Hot Dog Day: A Dozen Delicious Must-Try Haute Dogs #nationalhotdogday

The hot dog is America’s unofficial summertime dish. Whether you’re grilling by the pool, out in the wilderness on a camping trip, or enjoying a baseball game, it’s almost certain some franks will be involved. But as we know, not all weenies are created equal. Chefs are now taking the humble hot dog to a whole new level by handcrafting every component – from the link and the bun to every type of condiment and topping imaginable. In honor of National Hot Dog Day, we present a dozen delicious must-try haute dogs from top restaurants.

The Arsenal at Bluejacket, Washington, D.C.
You might feel like you’re hanging out with your Polish relatives. Executive chef Kyle Bailey fires up kielbasa on his outdoor grill, then tops it with plenty of red peppers and onions. As your uncle Piotr is fond of saying, “To jest pyszne” (Translation: That’s delicious). [Photo by Marissa Bialecki]

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Bouchon, Beverly Hills, California
We love pretzel buns so much we’ve been known to compose haikus to them (Sample: Pretzel untwisted/Chewy, salt flecked brilliance/Tastes best with mustard). Here one of the brown rolls holds a prime chuck, apple wood-smoked hot dog crowned with cornichon relish and Dijonnaise sauce.

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Bourbon Steak, Washington, D.C.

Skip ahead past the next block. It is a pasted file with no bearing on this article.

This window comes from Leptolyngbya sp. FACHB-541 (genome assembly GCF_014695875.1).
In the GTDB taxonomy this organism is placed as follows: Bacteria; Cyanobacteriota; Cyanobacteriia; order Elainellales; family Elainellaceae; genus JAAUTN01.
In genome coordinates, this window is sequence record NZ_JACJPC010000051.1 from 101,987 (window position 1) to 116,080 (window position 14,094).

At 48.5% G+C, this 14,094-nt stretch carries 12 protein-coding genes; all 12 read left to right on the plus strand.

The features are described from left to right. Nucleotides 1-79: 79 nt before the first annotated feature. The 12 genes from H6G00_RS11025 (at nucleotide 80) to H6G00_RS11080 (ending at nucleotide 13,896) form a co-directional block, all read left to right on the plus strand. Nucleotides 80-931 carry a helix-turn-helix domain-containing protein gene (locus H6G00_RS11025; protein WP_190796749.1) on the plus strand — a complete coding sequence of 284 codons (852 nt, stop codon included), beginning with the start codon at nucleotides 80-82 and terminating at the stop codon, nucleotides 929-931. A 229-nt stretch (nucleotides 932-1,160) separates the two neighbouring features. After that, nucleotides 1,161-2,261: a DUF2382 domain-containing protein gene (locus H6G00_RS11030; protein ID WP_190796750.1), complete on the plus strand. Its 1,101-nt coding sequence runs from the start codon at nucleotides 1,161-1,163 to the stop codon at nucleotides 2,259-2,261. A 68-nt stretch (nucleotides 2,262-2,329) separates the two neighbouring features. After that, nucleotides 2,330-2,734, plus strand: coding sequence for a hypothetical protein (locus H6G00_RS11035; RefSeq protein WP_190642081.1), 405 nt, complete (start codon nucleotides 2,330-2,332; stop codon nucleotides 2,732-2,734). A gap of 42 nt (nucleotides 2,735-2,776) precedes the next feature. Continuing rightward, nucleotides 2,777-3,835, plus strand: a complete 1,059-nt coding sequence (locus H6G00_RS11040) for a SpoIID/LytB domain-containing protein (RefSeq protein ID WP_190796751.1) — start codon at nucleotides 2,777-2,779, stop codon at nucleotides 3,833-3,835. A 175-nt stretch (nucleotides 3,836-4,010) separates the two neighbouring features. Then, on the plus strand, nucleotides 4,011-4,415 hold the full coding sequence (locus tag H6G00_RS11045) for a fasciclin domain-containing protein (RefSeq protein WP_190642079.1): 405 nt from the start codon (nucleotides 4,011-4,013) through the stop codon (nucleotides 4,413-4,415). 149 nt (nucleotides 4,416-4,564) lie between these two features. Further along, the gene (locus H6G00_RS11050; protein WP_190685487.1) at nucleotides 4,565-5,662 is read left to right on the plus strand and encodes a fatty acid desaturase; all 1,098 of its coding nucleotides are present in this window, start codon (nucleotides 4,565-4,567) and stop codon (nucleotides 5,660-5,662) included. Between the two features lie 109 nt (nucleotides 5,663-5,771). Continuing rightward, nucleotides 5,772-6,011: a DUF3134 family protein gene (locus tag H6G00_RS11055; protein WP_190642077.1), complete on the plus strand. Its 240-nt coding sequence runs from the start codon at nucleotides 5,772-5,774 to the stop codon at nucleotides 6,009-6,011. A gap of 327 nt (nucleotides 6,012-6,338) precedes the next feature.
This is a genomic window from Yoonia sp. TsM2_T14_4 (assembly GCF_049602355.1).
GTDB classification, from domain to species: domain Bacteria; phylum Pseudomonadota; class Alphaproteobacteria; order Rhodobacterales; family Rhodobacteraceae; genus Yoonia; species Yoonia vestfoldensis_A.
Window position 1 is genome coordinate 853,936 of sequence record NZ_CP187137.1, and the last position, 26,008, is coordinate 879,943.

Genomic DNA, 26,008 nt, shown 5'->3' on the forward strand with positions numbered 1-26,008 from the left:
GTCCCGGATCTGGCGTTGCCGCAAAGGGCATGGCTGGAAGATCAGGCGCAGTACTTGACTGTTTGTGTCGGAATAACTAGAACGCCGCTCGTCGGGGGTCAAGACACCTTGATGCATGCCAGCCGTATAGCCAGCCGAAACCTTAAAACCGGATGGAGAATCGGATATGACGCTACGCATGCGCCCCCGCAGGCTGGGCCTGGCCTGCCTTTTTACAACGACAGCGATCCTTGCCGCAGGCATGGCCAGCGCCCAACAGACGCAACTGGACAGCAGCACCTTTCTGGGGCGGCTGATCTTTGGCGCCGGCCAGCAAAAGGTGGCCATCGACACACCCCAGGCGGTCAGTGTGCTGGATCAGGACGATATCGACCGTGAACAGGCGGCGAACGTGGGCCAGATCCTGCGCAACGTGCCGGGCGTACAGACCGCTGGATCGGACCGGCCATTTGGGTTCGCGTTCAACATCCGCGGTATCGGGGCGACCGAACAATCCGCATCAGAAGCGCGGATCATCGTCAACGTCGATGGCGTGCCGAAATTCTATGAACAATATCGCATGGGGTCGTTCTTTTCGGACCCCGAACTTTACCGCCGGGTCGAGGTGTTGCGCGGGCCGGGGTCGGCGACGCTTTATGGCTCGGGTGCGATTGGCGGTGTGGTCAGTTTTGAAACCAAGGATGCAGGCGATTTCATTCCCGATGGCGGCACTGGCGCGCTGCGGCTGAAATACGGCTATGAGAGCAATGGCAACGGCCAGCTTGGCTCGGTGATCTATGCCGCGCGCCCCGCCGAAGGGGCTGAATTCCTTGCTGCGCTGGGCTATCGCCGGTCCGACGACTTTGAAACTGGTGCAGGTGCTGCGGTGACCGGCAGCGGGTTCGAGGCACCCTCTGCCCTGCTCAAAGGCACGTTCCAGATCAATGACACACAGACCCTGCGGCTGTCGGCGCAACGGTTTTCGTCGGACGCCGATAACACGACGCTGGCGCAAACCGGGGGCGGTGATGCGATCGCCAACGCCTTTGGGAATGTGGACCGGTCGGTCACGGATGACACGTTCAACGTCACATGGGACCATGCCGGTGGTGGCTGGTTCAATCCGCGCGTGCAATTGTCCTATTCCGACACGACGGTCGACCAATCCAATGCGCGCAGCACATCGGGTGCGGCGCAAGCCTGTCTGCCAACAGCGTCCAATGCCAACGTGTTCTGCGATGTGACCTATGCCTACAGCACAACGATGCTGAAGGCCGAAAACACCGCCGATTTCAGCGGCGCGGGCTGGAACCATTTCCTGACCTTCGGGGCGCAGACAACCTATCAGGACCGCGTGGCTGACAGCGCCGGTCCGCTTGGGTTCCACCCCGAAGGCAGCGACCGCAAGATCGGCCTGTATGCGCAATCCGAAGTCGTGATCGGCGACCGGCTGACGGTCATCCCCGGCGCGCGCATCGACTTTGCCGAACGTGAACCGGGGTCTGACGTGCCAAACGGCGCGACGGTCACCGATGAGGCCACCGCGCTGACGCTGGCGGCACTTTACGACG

This ain’t your average hot dog. Executive chef Joe Palma handcrafts this showboat from A5 Wagyu and pork, and then finishes it off with mustard, relish, and a side of duck fat fries. Simply glorious.

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DBGB, New York, New York
This hot dog has a French accent. A housemade beef frank is shoehorned into a brioche bun then topped with sautéed onion, julienne radish, frisée, and pickled veggies. We say, “Oui, oui!”

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Del Campo, Washington, D.C.
Chef-owner Victor Albisu puts his spin on the choripán, a South American street food classic. His version features a spicy chorizo link loaded up with pulled pork, red cabbage slaw, and sweet pickle salsa criolla. It’s best enjoyed with a glass of the smoked pineapple-laced pisco punch. [Photo by Greg Powers]

Charred food

Dirt Candy, New York City
There’s no mystery meat in these broccoli dogs. Two of the verdant stalks are smoked, grilled, and quickly sautéed before they’re tucked into toasted buns. Condiments include broccoli kraut, mustard-vinegar sauce, and micro broccoli. Eat both and you’ve just consumed 800% of your daily vitamin C requirement. Seriously.

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dineLA Dishes: Seven Restaurants Share Summer 2015 Favorites

dineL.A. Restaurant Week, running from July 13-26, is the perfect opportunity to get out, explore new nabes, and try some of the best in dining that Los Angeles has to offer – all at a delicious discount. You can save with $15, $20 + $25 lunches and $30, $40 + $50 dinners. After perusing the menus and checking in with a few participating chefs, we asked several restaurants to share their summer 2015 dineLA favorites. Read on and start planning your culinary adventures in the coming weeks.

Blue Plate Oysterette, Santa Monica
B.P. Oysterette is known for offering one of the best happy hours in the city, but, with a plentiful menu of small and large plates (not to mention their amazing raw bar), we suggest sticking around for a full course meal featuring the freshest bounty summer has to offer from the sea. Chef Jorge Rivas points diners to the roasted branzino — as well as the luscious lobster roll.